Zebra, $5.99, ISBN 0-8217-7471-9
Historical Romance, 2003
Elizabeth Doyle doesn’t always get her act together, but when she does, her stories can be very entertaining. Beyond Paradise is an old-school kind of pirate romance in that it has the heroine going through adventures after adventures while being chased by three men besotted with her. What makes this book really stand out is the hilarious sense of farce permeating the story and a heroine that, while young, comes off so real as someone that acts her age and is often intelligent to boot. The men are written as either bumbling goons or charming larger-than-life rakes, and all in all, I can’t help thinking that I am reading Elizabeth Doyle’s very own version of The Princess Bride: a madcap adventure that is more swashbuckling romantic adventure than a straightforward romance.
I like Sylvie Davant. She is the daughter of a impoverished French nobleman who, under orders of the French king, comes over to Martinique to be a squire to oversee the running of the land under his charge. It is now 1662 and young Sylvie is undergoing a sexual awakening of sorts. After her engagement to Etienne, a man she finds dull, she realizes that Martinique, in her own words, “had become infested with handsome men… It was as though men were dropping from the sky, all of them handsome, well-dressed, and knee-shakingly virile.” Like a kid in a candy store, she runs around town looking dreamily at these men and dreaming of love and adventure. Not that she wants to avoid the upcoming nuptials to Etienne. She knows that it is her responsibility to marry into money and besides, money is always good. But she can’t help flirting with Jervais Tremblay, that handsome pirate hunter who fits her ideal as a romantic and dashing hero. But all thoughts of Jervais evaporates when she manages to get Jervais to take her to see some incarcerated pirates and she sets her eyes on the pirate Jacques for the first time.
When Jacques uses her as a leverage to escape and drag her to a pirate ship, Sylvie is set to have the adventure she dreams off. But Jervais Tremblay also realizes that he is in love with Sylvie and sets out to save her from those evil, marauding pirates that have kidnapped her. I really laugh when Etienne decides that he loves Sylvie too and sets out in his own ship to look for Sylvie.
This book could have been a standard pirate captive story were not for several things. One, while the author romanticizes Jacques as the dashing pirate hero, she isn’t afraid to depict the ruthless and ugly side of piracy, albeit in a mild manner. Sylvie manages to avoid the usual fate that befalls female pirate captives but that’s only because the pirates view her as Jacques’s property and they will not poach on his turf, so to speak. Sylvie undergoes adventures after adventures, but I like the fact that she doesn’t come off as stupid. Reckless, sometimes, yes, spirited, definitely, but stupid, not quite. I especially love that scene where Jacques asks her to put on a humiliated front after he has pretended to have his way with her and she wonders why she should look humiliated when she’d rather be furious.
I already like Sylvie for her pragmatic, no-nonsense attitude towards money and marriage, her healthy relationship with both her parents, and her defiant attitude. Even later in the story when she has to choose between Jacques and Jervais, she doesn’t come off as a martyr at all. If she has to choose Jervais in order to save Jacques, she’ll… well, let’s just say Sylvie isn’t the type to lie in bed and weep copiously over the decisions some twisted sense of honor and virtue forces her to take. She breaks the rules and takes actions to fight back against the deal fate hands her. And when she cheers over the fact that the pirates have struck treasure as this means she is rich, I’m absolutely won over by her. After encountering so many tedious, passive martyrs from more successful authors from more reputable houses, martyrs that mistake their cowardice and passive behavior as a greater form of honor and selflessness, I find Sylvie’s personality a refreshing and welcome change of pace and mood.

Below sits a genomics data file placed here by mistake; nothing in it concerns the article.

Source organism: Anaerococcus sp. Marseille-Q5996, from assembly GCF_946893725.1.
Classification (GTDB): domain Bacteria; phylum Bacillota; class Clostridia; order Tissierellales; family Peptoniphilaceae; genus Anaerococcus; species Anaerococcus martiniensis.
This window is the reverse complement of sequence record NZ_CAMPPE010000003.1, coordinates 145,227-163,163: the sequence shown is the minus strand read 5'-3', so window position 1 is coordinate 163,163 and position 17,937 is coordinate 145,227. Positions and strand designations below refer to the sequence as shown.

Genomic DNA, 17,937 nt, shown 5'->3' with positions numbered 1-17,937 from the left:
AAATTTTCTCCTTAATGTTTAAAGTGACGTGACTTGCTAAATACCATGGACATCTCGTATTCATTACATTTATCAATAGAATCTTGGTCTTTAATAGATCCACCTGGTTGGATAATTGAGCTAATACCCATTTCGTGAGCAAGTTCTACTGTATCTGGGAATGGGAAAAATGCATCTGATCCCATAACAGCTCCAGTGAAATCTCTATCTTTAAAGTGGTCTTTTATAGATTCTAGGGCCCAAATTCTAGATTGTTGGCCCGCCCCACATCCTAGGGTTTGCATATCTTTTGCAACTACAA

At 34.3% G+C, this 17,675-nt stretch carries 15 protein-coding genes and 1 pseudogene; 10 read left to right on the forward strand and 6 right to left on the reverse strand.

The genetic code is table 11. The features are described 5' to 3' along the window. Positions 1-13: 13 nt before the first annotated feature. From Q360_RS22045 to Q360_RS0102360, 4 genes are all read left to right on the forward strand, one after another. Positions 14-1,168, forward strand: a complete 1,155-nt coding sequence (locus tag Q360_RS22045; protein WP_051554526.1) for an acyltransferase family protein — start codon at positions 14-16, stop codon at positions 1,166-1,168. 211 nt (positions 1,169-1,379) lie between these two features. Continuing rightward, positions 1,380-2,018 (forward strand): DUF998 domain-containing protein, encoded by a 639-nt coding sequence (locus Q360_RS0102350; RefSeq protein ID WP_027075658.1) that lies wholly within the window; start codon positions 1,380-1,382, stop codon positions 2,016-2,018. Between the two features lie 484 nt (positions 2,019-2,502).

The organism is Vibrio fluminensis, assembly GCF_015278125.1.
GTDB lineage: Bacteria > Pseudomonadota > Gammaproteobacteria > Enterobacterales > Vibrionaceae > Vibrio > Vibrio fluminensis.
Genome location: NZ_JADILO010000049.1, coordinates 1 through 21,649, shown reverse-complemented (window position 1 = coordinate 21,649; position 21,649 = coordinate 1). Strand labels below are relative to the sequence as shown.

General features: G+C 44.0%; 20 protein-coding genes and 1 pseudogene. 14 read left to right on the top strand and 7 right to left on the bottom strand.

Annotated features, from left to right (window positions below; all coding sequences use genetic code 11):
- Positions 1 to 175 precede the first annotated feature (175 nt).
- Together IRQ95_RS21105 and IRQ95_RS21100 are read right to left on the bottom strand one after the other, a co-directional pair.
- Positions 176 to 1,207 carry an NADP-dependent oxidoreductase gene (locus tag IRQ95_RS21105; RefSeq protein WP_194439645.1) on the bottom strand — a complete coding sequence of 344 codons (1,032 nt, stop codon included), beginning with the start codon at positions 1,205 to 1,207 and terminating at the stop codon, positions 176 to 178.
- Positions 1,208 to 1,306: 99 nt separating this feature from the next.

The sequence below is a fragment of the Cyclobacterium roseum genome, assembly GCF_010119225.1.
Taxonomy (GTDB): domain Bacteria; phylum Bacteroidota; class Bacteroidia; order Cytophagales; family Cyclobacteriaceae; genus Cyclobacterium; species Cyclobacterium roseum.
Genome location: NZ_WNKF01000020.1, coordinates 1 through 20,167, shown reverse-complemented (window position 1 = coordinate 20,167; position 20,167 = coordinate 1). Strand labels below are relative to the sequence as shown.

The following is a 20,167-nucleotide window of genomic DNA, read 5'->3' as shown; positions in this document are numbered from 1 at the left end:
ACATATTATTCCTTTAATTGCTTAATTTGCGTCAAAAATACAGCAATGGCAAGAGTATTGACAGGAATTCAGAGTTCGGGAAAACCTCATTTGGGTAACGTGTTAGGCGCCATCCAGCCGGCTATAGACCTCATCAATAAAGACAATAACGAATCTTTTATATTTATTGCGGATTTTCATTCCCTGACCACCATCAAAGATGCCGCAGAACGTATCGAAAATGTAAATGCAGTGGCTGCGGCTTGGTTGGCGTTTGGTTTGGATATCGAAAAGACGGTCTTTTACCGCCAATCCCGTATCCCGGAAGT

Jacques come off as quite dim at times – it is Jervais Tremblay that steals the show as the dashing pirate hunter whose Madonna/Whore complex can really go out of control. He isn’t in love with Sylvie as much as he loves the idea of Sylvie as a wholesome and unattainable pure foil to the women he usually consorts with. Jervais isn’t the nicest man around, but his larger-than-life presence definitely overshadows Jacques’ more mundane Pirate with a Heart of Gold persona. Jervais fits the bill as a villain who also at the same times comes off as a very attractive antihero. Etienne provides unexpected moments of comedy as the pathetic and despicable unattractive Mommy’s boy who makes a career out of seducing women with serious self-esteem issues.
Other secondary characters are familiar but at the same time they aren’t stereotypes. Sylvie’s mother, for example, longs to return to France and fits the definition of an ambitious matchmaking momma, but Sylvie and she have a healthy relationship because Sylvie understands that her mother is just doing what mothers are supposed to be doing in those days by arranging her daughter’s marriages. The affection between mother and daughter is very obvious at the end of the day. The easy-going father isn’t some henpecked hubby or absent-minded father caricature and the prettier sister isn’t some spoiled airhead wiping her feet on her sister’s back. A book with characters that come off as just that – characters – instead of templates or routine sequel-baits is always a pleasure to read.
If I do have one complain, it’s that Ms Doyle’s writing style can get royally verbose and unnecessarily melodramatic or even purple at times. Still, as the story plunges into stronger farcical elements, I really can’t help but to enjoy myself thoroughly.